The recent controversy over contracts for elite running backs has highlighted the importance of finding valuable RB talent in the 2024 NFL Draft. Maximizing the value of a rookie contract is especially crucial for this position. Fortunately, the 2024 NFL Draft class could provide teams with the opportunity to do just that.
Ranking the Top RBs in the 2024 NFL Draft
10) Blake Watson, Memphis
Don’t feel bad if you’re a draft nerd or a college football savant and haven’t been able to add Watson to your watchlist just yet. Watson transferred from Old Dominion to Memphis this past offseason and has immediately provided a spark to the Tigers’ offense.
He has 342 rushing yards and 213 receiving yards in only four games thus far.
The electric 5’9″, 195-pounder is quite similar to former Memphis back Tony Pollard. Both have an elite change-of-direction ability, receiving talent, and better-than-expected contact balance.
He can be a high-end No. 2 back or potentially sneak into a starting role at the next level in a pass-heavy unit.
9) Blake Corum, Michigan
Few running backs were more productive than Blake Corum in 2022, and he’s been right back at it again this fall. He’s averaging 6.1 yards per carry with eight rushing scores through four games. Corum may only be 5’8″, but he’s rocked up with an extremely dense 210-pound frame.
At that size, he’s an urgent runner with good vision who can press upfield behind blocks before using his explosiveness and energy to divert into space. We’d love to see him contribute more on passing downs, but it’s likely a sign of things to come at the next level that he’s just not a three-down back in the modern NFL.
Corum is taking a small dip in our rankings because of that lack of upside to be more than solid at the next level. But we still love what he brings to the table and view him as a top-100 talent.
8) Audric Estime, Notre Dame
There was a lot of preseason focus on another huge running back in Wisconsin’s Braelon Allen, but Notre Dame’s Audric Estime has caught our attention instead. Estime isn’t as large as Allen, but he’s also a giant ball of muscle. Estime has better quickness and agility to make defenders miss in comparison to Allen.
Through five games, Estime has been the key piece of the Irish’s offense. He’s averaging 7.7 yards per carry and leading the country in total yards. It’s incredibly easy to envision Estime slotting into a run-heavy offense and punishing defenders with his unique play strength.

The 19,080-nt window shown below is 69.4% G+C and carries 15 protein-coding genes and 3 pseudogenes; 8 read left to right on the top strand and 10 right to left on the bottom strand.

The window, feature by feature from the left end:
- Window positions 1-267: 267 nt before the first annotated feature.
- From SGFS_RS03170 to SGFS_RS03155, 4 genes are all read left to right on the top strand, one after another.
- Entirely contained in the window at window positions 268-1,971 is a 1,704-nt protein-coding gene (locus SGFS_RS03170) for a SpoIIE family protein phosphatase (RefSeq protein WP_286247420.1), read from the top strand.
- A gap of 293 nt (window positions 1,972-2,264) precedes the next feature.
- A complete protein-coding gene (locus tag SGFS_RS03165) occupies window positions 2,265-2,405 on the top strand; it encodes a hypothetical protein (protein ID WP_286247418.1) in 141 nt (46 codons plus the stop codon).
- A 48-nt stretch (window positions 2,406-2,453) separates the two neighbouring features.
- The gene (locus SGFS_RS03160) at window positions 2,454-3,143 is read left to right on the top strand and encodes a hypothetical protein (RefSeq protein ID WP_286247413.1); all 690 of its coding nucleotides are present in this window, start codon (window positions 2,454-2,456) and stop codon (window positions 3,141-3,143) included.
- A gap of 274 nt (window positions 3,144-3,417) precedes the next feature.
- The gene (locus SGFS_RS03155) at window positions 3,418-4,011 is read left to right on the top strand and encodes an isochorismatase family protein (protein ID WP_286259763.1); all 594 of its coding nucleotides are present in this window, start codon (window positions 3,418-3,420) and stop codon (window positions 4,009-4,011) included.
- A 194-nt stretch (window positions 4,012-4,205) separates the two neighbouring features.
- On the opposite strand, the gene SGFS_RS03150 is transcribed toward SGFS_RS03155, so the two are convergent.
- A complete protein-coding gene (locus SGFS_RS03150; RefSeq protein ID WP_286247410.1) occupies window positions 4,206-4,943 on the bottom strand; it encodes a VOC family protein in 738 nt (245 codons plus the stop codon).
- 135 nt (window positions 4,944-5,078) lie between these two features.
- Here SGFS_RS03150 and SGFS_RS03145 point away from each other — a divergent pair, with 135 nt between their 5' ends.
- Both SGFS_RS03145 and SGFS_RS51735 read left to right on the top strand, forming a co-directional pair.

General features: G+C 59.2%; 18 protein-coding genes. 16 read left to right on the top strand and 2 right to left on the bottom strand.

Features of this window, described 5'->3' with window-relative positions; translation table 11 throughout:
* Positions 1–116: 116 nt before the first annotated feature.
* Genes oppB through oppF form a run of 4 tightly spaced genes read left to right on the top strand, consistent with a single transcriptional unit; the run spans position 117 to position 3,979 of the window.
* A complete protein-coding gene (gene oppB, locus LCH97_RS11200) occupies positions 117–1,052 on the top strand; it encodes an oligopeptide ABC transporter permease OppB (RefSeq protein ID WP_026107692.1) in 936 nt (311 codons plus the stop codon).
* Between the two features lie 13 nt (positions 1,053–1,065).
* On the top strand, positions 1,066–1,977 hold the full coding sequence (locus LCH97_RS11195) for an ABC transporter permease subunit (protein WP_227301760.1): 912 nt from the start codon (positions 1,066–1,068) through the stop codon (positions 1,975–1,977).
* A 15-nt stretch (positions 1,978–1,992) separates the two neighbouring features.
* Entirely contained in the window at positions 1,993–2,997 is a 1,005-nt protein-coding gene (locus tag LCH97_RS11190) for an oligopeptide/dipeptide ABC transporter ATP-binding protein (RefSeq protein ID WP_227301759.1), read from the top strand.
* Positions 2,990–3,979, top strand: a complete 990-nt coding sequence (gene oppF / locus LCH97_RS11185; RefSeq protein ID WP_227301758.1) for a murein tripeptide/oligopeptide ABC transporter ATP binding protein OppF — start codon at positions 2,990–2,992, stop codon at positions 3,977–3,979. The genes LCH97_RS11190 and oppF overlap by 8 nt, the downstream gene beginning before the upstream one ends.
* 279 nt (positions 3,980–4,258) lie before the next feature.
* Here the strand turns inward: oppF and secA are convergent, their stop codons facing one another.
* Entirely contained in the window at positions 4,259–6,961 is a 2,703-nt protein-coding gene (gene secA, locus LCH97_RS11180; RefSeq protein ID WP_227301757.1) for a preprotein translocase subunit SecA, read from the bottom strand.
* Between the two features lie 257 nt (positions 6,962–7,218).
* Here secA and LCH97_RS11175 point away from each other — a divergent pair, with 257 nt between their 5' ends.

7) Donovan Edwards, Michigan
Corum was more productive than Donovan Edwards, but there’s an argument to make that Donovan Edwards has more upside as a 2024 NFL Draft prospect. Ultimately, they’re both prospects who may garner consideration in the early-round range. However, Edwards’ versatility and eye-catching efficiency — both on the ground and through the air — is tantalizing.
The 6’1″, 204-pound Edwards put up 991 yards and seven scores on 141 carries in 2022 and also brought in 200 receiving yards and two scores. But his natural talent hasn’t translated as much in 2023, as he’s touched the ball only 44 times for 209 yards. His ranking is more based on raw ability over production, which puts him at risk of falling soon.
6) Devin Neal, Kansas
Kansas has one of the most explosive and fun offenses in college football, thanks to their backfield combination of Jalon Daniels and Devin Neal. Neal was great in 2022, producing 1,273 yards and 10 touchdowns. He was close to making our preseason top 10 list, but narrowly missed out.
A month into the season, we can’t deny Neal anymore. He’s been even more productive this season, showing off incredible agility in tight spaces and more explosiveness as a receiver. He’s carried this offense even with Daniels sidelined, pushing Neal’s stock into the top 100 range.
5) Bucky Irving, Oregon
The Oregon Ducks have a loaded backfield for the 2024 NFL Draft. Bo Nix is PFN’s current QB5 behind Caleb Williams and Drake Maye and projects as a potential first-round pick. And alongside him, Oregon has Bucky Irving — an insanely talented runner who racked up 1,058 yards and five scores on the ground last season.